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American Lemon Loaf

This week Americans, the world over, will be celebrating American Independence Day on the 4th of July. Taking part in the celebrations will be many of Scots descent whose forebears settled in America. At the time of the American War of Independence Scots were to be found fighting on both sides but this week we wish to recall the two Scots who signed the American Declaration of Independence.
The first is the Rev John Witherspoon who was born near Haddington, East Lothian , in 1722 and who died in New Jersey in 1794. John Witherspoon was a theologian, educator and revolutionary, and was the only clergyman to sign the Declaration of Independence.He was said to have more charisma than George Washington himself! His first political action in Scotland ended in failure. In 1745 he marched with a group of fellow students to try and prevent the capture of Edinburgh by the Jacobite army. His band were swiftly captured and disarmed and taken as prisoners to Doune their Jacobite captors. He escaped from the castle by means of a rope made from rags. The young student then became a Kirk minister and as his fame spread many nations sought his service but he choose to accept an invitation from America to be Principal of Princeton College, a post he took up in 1768. He soon threw himself wholeheartedly into the American revolutionary struggle for Independence. He seems to have had the ability to find the right phrase for the right time. When a colonial orator argued that the colonists were "not ripe for independence" Witherspoon replied "In my opinion sir, we are not only ripe for independence, we are rotting for it." 21st century Scotland is in the same position! John Witherspoon is buried at Princeton and is honoured with a colossal statue in Fairmount Park, Philadelphia.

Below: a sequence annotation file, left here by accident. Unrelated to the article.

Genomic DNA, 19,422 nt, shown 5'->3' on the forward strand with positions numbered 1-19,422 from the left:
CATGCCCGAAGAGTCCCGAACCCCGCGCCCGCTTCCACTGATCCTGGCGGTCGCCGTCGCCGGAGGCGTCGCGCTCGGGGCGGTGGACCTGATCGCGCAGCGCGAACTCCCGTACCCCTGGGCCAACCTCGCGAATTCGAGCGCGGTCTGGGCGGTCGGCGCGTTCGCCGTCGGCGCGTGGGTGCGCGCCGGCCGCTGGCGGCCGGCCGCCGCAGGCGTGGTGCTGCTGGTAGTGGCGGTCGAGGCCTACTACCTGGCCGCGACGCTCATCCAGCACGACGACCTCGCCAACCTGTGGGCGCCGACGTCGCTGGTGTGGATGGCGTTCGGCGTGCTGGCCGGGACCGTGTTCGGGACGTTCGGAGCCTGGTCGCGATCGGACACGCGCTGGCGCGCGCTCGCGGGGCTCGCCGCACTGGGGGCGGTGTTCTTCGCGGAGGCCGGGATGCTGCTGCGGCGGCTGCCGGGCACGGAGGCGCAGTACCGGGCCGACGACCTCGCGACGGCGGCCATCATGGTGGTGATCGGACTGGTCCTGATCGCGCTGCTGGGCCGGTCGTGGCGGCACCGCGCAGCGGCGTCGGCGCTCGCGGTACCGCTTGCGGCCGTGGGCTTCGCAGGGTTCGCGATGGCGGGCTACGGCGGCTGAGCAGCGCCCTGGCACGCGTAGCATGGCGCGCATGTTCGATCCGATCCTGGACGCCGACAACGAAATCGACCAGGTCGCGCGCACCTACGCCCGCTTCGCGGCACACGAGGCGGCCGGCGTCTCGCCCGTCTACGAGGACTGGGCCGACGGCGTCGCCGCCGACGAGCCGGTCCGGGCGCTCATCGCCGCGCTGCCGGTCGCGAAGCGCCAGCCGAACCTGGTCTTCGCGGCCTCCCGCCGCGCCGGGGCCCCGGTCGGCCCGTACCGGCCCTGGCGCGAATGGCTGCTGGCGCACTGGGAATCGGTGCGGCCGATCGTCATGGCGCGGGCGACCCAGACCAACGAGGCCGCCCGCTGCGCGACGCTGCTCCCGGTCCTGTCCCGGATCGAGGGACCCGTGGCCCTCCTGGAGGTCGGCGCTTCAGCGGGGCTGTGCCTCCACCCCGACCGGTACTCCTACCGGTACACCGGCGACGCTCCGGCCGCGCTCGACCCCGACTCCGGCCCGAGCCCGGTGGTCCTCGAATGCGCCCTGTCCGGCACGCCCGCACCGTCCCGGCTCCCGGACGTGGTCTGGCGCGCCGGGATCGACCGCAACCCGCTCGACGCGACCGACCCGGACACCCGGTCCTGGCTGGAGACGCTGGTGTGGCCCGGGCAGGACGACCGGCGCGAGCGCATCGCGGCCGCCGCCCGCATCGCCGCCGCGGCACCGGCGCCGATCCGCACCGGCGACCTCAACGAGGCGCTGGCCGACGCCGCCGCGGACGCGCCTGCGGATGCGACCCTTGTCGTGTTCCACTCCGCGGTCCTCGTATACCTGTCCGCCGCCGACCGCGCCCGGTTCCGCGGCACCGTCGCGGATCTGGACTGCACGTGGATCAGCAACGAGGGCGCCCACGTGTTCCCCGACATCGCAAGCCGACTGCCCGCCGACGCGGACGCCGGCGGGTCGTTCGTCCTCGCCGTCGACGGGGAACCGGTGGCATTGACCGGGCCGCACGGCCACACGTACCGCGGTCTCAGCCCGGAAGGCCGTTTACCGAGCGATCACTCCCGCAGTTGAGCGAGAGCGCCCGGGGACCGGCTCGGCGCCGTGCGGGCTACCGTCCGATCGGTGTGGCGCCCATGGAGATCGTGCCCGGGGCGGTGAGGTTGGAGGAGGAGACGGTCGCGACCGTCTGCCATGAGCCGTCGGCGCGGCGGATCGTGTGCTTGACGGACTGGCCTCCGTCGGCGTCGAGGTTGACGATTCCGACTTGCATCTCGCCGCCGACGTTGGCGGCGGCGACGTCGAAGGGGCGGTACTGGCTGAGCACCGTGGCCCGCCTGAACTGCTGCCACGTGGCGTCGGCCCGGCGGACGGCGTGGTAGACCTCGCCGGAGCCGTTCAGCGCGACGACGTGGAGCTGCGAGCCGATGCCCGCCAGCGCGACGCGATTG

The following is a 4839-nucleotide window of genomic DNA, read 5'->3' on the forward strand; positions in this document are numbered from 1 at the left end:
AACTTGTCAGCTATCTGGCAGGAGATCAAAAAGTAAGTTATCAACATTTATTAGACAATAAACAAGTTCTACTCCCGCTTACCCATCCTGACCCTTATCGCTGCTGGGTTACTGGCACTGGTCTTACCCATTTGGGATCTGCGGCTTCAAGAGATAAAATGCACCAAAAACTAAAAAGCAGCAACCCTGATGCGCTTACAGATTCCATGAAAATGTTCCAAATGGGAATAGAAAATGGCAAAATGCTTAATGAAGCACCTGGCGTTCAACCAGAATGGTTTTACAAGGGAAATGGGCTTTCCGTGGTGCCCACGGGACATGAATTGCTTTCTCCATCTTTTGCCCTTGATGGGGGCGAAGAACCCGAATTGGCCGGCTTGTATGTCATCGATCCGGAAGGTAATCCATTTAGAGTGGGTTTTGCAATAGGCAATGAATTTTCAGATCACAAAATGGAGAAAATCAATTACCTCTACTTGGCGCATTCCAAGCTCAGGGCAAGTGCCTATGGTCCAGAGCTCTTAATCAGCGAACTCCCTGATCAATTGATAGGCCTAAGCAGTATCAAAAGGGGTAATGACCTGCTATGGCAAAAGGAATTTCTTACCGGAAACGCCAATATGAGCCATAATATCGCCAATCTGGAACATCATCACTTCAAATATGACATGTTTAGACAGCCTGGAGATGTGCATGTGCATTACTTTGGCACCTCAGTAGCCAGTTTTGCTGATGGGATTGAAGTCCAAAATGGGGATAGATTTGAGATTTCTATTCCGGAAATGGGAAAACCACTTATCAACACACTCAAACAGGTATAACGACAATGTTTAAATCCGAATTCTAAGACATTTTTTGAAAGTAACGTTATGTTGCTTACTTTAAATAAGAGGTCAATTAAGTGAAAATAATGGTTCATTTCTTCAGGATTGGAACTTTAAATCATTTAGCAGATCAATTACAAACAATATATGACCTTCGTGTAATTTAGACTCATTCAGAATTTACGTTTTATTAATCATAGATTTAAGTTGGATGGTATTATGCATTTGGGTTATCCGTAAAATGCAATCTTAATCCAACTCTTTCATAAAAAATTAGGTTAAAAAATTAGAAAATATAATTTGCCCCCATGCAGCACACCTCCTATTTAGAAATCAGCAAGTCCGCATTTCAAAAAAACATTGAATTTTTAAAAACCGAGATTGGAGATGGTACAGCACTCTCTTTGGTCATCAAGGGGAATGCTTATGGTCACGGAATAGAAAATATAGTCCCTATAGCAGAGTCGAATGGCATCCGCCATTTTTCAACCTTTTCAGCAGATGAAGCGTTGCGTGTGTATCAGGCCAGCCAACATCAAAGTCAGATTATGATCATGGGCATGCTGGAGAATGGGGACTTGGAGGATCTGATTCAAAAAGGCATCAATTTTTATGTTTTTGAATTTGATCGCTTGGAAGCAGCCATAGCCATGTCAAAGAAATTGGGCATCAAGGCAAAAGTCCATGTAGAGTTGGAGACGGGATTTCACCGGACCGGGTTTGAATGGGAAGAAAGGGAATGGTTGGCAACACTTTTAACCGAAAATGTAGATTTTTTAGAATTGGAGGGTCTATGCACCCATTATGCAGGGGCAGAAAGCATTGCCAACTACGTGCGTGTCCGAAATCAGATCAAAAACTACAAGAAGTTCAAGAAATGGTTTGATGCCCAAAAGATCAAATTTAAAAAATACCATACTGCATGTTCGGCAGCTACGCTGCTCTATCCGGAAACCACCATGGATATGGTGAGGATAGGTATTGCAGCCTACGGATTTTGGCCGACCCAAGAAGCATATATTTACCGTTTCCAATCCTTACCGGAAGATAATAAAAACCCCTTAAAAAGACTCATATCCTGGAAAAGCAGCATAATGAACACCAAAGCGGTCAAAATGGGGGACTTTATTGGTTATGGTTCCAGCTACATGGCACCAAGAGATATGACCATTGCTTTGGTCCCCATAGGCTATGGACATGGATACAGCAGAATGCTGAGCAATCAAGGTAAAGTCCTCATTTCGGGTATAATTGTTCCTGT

The other Scot to sign the Declaration, James Wilson, came from the other side of the Forth from John Witherspoon and was born near St Andrews, Fife, in 1742. He died in Pennsylvania in 1798. He left university without a degree, studied accountancy for a short time, then emigrated to New York where he quickly became involved in political agitation. He taught Latin, then turned to Law and became very prosperous. His later career saw him involved in banking, land speculation and other commercial enterprises. He was a very able chiel and is seen by many in America as the 'Father of the Constitution' as many Scottish legal terms are in the American Constitution and this is attributed to Wilson. He later became a member of the United States Supreme Court and was the first Professor of Law at the University of Pennsylvania.
A recipe with an American flavour is appropriate for the week which includes the 4th of July and American Lemon Loaf fills the bill. Once again we are grateful to 'The Anniversary Cook-Book of the Dumfriesshire Federation SWRI 1922 - 1992' for this week's recipe.
American Lemon Loaf
Ingredients : 4 oz ( 100 g ) margarine; 5 oz ( 150 g ) castor sugar; 8 oz ( 225 g ) plain flour; 1.5 teaspoons baking powder; 1 egg; 1 lemon; 1/2 cup milk
Beat margarine and sugar to a creamy consistency. Add beaten egg and grated rind of lemon. Add flour, baking powder and milk gradually. Put into one large or two small loaf tins. Bake at 180 deg C, 350 deg F, gas mark 4, for 3/4 to 1 hour. Squeeze lemon. Add 4 dessertspoons sugar and pour over loaf when ready. Hae a braw Independence Day.

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